Click here to read the full case: Tamika Ray v International Paper Company
Friday, November 30, 2018
Harassment Prevention Training Top Priority in 2019
International Paper Company (IPC) in Spartanburg, SC, which manufactures and distributes packaging boxes, hired Tamika Ray in 2002 to work as a “bundler” in its converting department. Beginning in 2003, Ray’s supervisor started acting inappropriately toward her, according to a court opinion, including asking Ray to engage in sexual activity with him and offering to pay her for those acts. The supervisor also allegedly made several overtly sexual comments to Ray, stating that he wished he could “bend her over his desk,” that he would father a child with her, and that he would engage in sexual activity with Ray’s sister-in-law if Ray did not acquiesce to his demands. The supervisor also asked Ray to show him her “cootie,” “cha-cha,” and “monkey,” comments that Ray construed as requests to see her body parts. The supervisor continued this conduct despite Ray’s repeated refusal of his advances and asking him to stop.
In 2013, several years after her supervisor’s conduct began, Ray finally reported his behavior to two other IPC supervisors. Ray explained that her supervisor would not leave her alone and was ragging her because she would not have sex with him. Although they offered to say something about Ray’s allegations, she declined out of fear of retaliation.
Under IPC’s anti-harassment policy, when a supervisor is notified of potential harassment or discrimination, the supervisor is required to report that allegation to his manager, to a human resources representative, or to IPC’s legal department. Neither of the other two supervisors formally reported any of Ray’s complaints.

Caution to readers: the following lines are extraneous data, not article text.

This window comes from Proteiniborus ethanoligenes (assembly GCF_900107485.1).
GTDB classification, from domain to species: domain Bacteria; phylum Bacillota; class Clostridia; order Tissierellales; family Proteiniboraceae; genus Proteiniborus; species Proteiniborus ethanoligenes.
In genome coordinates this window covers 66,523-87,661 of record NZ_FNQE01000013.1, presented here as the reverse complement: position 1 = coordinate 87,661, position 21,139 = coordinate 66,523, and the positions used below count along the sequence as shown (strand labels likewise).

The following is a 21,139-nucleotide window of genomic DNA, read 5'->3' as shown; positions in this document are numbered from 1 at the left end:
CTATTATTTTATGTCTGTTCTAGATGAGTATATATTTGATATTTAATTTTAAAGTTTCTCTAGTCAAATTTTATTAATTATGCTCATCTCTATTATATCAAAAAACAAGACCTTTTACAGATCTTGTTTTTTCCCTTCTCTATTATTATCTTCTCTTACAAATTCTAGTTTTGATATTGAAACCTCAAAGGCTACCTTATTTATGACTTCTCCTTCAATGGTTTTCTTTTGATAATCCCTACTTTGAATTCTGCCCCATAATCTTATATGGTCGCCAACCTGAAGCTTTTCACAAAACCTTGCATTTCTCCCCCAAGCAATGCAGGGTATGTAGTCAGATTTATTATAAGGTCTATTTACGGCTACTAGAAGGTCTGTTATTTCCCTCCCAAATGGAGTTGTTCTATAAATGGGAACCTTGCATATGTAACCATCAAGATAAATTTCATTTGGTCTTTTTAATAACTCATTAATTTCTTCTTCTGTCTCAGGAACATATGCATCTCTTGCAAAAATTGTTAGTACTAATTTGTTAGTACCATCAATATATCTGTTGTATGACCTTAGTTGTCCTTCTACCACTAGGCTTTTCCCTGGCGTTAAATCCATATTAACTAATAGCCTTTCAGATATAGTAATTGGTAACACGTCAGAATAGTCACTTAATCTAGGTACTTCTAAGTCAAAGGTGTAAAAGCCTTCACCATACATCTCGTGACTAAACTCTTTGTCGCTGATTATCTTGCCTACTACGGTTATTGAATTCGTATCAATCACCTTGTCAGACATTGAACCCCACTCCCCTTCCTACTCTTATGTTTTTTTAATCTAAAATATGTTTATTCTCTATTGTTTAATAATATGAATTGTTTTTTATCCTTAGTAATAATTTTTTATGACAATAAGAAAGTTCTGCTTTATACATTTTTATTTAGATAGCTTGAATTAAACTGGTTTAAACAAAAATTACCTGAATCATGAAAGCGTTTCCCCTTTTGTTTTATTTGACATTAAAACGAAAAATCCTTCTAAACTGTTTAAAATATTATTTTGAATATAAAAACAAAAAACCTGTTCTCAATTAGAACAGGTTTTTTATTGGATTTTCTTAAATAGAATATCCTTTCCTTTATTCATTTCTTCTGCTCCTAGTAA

In early 2014, her supervisor learned that Ray had complained about his conduct. He confronted Ray and asked if she had reported him for sexual harassment. Ray denied making any complaints, and her supervisor informed her that such a report could get him in a lot of trouble. Around the same time, Ray’s supervisor informed her that she could no longer perform voluntary overtime work. Before imposing this restriction, Ray often had arrived four hours before her scheduled shift to perform overtime work, which represented a significant portion of her income.
IPC investigators conducted interviews and learned that the supervisor had told two other employees that he wanted to have sex with Ray. Although the accused supervisor denied ever saying anything sexual to or about Ray, the IPC investigators concluded that he was lying. Nevertheless, IPC did not discipline the supervisor because Ray’s allegations were not corroborated by the statements from other employees.
The U.S. Equal Employment Opportunity Commission backed Ray in Federal Court, saying in an amicus brief that a reasonable jury might find that IPC supervisors weren't properly trained on compliance with the company's anti-harassment policy and also that the company did not enforce its policy reasonably or promptly with respect to Ray. Both elements are critical to an affirmative employer defense.
This week the 4th U.S Circuit Court of Appeals ruled that Ray’s case could go to a jury, finding that IPC’s failure to discipline the supervisor, retaliation by taking away overtime, and lack of adequate and meaningful supervisory harassment training were all highly significant.
Common Sense Counsel: The #MeToo era dictates that employers ramp up harassment prevention policies, training, and investigative compliance to stay out of the EEOC’s crosshairs.
Tommy Eden is a partner working out of the Constangy, Brooks, Smith & Prophete, LLP office in Opelika, AL and can be contacted at email@example.com or 334-246-2901. Link to full case at www.alabamaatwork.com